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Pineapple Peel Vinegar (Practical Action Technical Brief)

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This page, Pineapple Peel Vinegar (Practical Action Technical Brief), includes work from a Technical Brief created by Practical Action.


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This product enables the utilisation of pineapple peels, which are usually discarded during the processing or consumption of the fruit. The product has a distinct, very light pineapple flavour and has the same uses as any commercial vinegar.

Raw material preparation[edit]

The peels should be from very well washed ripe pineapples (damaged, rotten or infected fruits should not be used as a source of peels). Use only the peels, not the leaves or stems. The water used should be potable water, boiled if necessary. All the equipment should be well cleaned, as well as the bottles, which should also be steam-sterilised before use.

Processing[edit]

The peels should be cut into thin strips and put into clay or pewter pots. Aluminium or iron pots should not be used.

Sugar and clean water are added. Each pot is then inoculated and covered with a clean cotton cloth, held around the pot with an adhesive tape, to prevent contamination by insects or dust. The inoculated pineapple is fermented at room temperature (about 20-220C) for about eight days. The acidity should be checked daily. The water level should be maintained during this period. The product should be increasingly acid and by the eighth day it should have the required concentration of 4 per cent acetic acid in vinegar. If higher acidity is desired the product is left to ferment for another one or two days. The development of acidity should be checked by tasting the product during fermentation. The residual bacteria removed may be reused as a residue inoculum two or three times more.

The traditional process may be improved by a two-stage fermentation in which alcohol is first formed by yeast (Saccharomyces cerevisiae) and the ‘must’ is then inoculated with acetic acid bacteria (Acetobacter pasteurianus). In outline, the process involves liquidising the peels and diluting with water (water:pulp is 4:1), adjusting the pH to 4.0 using sodium bicarbonate and adding yeast nutrient (ammonium phosphate) at 0.14g per litre. A starter culture is added at 2.7g per litre and the fermentation allowed to take place at 250C for two days. The ‘must’ is then filtered and inoculated with acetic acid bacteria and allowed to ferment for eleven days with aeration of the ‘must’. Other parts of the process are similar. Additional equipment includes a pH meter, refractometer, liquidiser, fermentation locks and equipment for preparing the starter cultures.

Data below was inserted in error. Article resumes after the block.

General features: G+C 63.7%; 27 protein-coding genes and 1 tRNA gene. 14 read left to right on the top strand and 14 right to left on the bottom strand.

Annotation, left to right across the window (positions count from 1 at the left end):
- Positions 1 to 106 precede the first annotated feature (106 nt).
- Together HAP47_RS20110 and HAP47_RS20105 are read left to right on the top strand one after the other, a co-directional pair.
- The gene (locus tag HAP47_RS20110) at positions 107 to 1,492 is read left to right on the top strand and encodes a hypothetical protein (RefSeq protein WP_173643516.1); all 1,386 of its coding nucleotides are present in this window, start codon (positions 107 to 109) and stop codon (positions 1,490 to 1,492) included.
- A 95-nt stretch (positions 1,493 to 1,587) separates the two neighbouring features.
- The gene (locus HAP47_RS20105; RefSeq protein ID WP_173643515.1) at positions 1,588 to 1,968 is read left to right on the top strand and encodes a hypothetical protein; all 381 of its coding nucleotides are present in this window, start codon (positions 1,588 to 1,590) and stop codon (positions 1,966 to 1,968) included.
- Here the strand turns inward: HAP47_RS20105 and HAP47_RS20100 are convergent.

Flow Diagram
Pineapple⇓ Well washed in clean water.
Peel the fruit⇓ Take care not to damage hands.
Cut the peel⇓ Cut into thin strips and put into clay or pewter pots.
Mix with sugar⇓ Sugar is dissolved in clean water
Ferment⇓ Each pot is then inoculated and covered with a clean cotton cloth.
Filter⇓ Strain through a cheese cloth
Package

Packaging and storage[edit]

The vinegar is bottled in clean glass bottles and stored in a cool dark place.

References and further reading[edit]

Fruit Vinegar, (Practical Action Technical Brief)

Pineapple Jam, Practical Action Technical Brief

Fruit Waste Utilisation, Practical Action Technical Brief

Useful addresses and contacts[edit]

Please note this is a selective list of suppliers and does not imply endorsement by Practical Action.

Bellingham + Stanley Ltd.

Longfield Road, North Farm Industrial Estate

Tunbridge Wells, Kent TN2 3EY United Kingdom

Tel: +44 1892 500400

Fax: +44 1892 543115

E-mail: sales@bs-ltd.com Website: http://www.bs-ltd.com/ Refractometer producers